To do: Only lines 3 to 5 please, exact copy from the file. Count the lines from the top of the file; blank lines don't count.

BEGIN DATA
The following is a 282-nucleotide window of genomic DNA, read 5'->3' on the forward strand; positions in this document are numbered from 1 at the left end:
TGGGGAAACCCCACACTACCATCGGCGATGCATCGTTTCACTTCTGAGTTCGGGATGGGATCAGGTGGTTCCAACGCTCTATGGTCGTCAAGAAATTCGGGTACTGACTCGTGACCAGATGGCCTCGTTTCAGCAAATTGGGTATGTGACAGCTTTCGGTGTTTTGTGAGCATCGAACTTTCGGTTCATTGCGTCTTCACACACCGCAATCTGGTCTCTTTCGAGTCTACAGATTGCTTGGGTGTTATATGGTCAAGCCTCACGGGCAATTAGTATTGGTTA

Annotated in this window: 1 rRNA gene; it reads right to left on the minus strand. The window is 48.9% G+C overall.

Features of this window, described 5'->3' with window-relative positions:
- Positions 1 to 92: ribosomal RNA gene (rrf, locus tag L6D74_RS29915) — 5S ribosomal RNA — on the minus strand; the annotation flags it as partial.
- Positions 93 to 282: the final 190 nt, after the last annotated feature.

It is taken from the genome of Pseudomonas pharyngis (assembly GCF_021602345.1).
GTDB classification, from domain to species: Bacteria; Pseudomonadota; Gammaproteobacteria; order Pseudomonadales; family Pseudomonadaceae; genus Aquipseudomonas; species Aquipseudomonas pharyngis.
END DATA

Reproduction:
Annotated in this window: 1 rRNA gene; it reads right to left on the minus strand. The window is 48.9% G+C overall.

Features of this window, described 5'->3' with window-relative positions:
- Positions 1 to 92: ribosomal RNA gene (rrf, locus tag L6D74_RS29915) — 5S ribosomal RNA — on the minus strand; the annotation flags it as partial.